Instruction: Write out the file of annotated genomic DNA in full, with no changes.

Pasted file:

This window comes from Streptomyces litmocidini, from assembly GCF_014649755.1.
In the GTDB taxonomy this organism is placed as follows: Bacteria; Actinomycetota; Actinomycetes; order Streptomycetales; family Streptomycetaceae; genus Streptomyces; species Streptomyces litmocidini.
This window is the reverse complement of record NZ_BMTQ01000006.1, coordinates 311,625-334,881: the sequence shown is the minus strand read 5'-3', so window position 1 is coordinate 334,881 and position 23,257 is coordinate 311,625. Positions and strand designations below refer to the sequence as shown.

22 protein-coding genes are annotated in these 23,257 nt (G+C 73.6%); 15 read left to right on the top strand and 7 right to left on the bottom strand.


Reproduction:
This window comes from Streptomyces litmocidini, from assembly GCF_014649755.1.
In the GTDB taxonomy this organism is placed as follows: Bacteria; Actinomycetota; Actinomycetes; order Streptomycetales; family Streptomycetaceae; genus Streptomyces; species Streptomyces litmocidini.
This window is the reverse complement of record NZ_BMTQ01000006.1, coordinates 311,625-334,881: the sequence shown is the minus strand read 5'-3', so window position 1 is coordinate 334,881 and position 23,257 is coordinate 311,625. Positions and strand designations below refer to the sequence as shown.

22 protein-coding genes are annotated in these 23,257 nt (G+C 73.6%); 15 read left to right on the top strand and 7 right to left on the bottom strand.